For several years now, brothers have been coming to me asking a similar question, “Where are the greatest needs in the United States where I should plant a church?”
My immediate response usually is something like: “Go to the 300,000 Indian Hindus in New York. The 60,000 Somalis in Columbus. Or, consider the 60,000 Punjabi in New York. How about the 20,000 Yemeni just down the road from them? The 18,000 Pashto in San Jose? Serve among the 12,000 Kurds in Nashville. Maybe the 11,000 Saudis near Dearborn?”
(All of these being unreached people groups, some with few to no known believers among them.)
And the general response to me? That deer in the headlights look.
And when it happens, I feel that a shock to the system has occurred and a moment is needed to recover, reorient, and reengage in the conversation on a different level.
And I often think, why? Why is this a common reaction? Is it because:
- this many internationals cannot be in the United States?
- unreached people groups are not in this country?
- church planting is not about planting churches from out of the harvest but beginning with long-term Kingdom citizens like us?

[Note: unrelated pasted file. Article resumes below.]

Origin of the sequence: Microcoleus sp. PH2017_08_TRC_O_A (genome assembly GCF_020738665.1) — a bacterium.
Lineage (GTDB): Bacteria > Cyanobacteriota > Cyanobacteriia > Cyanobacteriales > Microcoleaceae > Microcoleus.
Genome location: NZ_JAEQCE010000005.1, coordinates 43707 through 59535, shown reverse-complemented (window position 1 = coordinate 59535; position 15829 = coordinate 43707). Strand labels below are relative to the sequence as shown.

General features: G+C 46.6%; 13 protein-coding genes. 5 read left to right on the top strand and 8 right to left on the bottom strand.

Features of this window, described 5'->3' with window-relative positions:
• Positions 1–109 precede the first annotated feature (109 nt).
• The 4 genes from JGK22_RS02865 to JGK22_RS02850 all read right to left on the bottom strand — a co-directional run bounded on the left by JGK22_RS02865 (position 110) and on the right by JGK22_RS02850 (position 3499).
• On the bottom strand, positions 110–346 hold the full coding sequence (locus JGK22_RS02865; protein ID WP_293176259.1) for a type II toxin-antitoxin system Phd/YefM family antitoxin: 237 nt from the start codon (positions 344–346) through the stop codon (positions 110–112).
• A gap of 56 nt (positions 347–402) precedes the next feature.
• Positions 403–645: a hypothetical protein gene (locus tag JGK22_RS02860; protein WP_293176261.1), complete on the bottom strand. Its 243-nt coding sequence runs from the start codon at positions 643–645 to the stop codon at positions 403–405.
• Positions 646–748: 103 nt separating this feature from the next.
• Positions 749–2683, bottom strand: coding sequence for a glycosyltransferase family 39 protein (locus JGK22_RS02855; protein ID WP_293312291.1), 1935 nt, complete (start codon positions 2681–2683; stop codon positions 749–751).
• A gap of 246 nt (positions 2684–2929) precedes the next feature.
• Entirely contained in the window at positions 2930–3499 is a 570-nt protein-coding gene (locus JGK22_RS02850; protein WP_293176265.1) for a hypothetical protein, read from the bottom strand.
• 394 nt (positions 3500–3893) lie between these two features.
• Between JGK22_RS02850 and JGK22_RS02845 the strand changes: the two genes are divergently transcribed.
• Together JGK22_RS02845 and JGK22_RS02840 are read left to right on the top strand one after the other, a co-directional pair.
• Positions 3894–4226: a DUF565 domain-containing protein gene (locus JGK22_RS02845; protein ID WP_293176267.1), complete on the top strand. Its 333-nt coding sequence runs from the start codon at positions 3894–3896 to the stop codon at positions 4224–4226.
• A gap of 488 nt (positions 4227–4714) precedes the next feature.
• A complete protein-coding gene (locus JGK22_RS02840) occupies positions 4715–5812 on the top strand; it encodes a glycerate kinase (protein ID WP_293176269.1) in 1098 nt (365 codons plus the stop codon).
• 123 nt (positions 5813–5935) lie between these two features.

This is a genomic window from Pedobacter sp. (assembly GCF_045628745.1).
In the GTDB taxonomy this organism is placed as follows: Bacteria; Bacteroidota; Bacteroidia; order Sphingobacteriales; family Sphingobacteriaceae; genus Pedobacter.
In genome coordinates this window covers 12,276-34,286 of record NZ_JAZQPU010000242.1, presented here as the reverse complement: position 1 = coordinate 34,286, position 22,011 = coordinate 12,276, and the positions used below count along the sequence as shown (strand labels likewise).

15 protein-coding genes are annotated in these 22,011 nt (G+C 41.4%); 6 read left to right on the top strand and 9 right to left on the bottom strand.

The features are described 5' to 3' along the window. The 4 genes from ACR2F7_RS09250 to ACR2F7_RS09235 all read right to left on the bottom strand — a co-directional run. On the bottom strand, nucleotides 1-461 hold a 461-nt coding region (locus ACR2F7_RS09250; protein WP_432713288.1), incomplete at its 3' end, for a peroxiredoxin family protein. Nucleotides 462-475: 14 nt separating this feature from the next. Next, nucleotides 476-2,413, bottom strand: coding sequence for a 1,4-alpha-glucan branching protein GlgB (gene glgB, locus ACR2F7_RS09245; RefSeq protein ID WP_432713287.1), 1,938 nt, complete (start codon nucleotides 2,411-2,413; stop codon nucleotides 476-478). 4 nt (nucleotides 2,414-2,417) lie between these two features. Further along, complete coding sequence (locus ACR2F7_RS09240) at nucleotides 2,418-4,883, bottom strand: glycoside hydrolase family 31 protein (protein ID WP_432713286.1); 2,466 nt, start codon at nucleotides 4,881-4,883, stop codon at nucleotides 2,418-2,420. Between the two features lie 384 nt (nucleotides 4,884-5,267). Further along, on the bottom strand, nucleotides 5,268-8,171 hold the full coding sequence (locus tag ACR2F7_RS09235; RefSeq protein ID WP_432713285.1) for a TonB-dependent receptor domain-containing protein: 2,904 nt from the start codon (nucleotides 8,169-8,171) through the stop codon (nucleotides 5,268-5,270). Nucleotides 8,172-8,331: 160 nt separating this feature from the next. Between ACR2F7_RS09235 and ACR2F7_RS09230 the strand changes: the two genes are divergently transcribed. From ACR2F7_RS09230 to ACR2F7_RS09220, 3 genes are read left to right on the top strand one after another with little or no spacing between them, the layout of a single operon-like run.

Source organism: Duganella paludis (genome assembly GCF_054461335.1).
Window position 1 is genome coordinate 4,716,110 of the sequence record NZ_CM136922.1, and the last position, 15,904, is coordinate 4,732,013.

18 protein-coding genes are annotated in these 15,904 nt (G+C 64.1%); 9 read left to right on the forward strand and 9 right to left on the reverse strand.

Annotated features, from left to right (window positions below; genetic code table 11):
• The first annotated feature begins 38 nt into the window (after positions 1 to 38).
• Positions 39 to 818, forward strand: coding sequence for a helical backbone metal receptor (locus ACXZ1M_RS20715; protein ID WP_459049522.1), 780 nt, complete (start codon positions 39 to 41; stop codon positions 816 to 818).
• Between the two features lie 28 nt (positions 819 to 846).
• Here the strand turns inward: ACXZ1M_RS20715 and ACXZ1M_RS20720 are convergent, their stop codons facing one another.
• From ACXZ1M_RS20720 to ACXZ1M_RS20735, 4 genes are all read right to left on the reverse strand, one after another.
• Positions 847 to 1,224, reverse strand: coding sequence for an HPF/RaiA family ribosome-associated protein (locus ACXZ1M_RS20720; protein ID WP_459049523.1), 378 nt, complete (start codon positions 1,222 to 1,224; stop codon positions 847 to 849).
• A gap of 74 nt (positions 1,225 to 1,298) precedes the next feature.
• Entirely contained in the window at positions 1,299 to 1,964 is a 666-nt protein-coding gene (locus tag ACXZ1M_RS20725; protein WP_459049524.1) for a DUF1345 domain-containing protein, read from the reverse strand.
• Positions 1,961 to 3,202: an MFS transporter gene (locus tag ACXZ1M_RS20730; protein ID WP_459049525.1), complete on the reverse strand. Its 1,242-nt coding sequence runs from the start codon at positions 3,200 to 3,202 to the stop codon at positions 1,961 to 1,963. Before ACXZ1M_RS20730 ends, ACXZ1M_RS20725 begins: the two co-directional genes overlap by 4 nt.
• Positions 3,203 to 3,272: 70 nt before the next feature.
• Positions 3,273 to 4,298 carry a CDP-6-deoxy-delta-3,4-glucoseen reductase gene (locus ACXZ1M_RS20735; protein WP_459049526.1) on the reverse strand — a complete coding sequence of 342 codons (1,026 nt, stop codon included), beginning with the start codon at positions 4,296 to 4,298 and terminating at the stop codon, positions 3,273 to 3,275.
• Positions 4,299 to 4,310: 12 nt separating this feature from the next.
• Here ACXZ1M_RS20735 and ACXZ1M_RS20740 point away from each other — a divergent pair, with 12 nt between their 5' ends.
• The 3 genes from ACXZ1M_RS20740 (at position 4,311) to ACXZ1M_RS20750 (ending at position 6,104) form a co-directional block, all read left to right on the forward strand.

- anyone desiring to serve as a church planter in North America should not be a missionary?
- cross-cultural disciple making only takes place overseas?
- such needs don’t exist here?
- there are few equipping and support systems in place for those doing such labors?
- such challenges are only to come at missions conferences, urging people to go to other countries?
And when I ponder why evangelicals often respond this way, I also find myself with that frustrated look of a deer in the headlights.
Brothers and sisters, it is long past time for North American evangelicals to get out of the headlights, open our eyes to the realities around us, and change our language, missiologies, methods, strategies, structures and organizations when it comes to making disciples of all nations. What is it going to take in your circles of influence to see such change? What is it going to take in mine?
Let’s lift up our eyes and look at the fields . . . and stop staring into the headlights.
(image credit: Microsoft Office)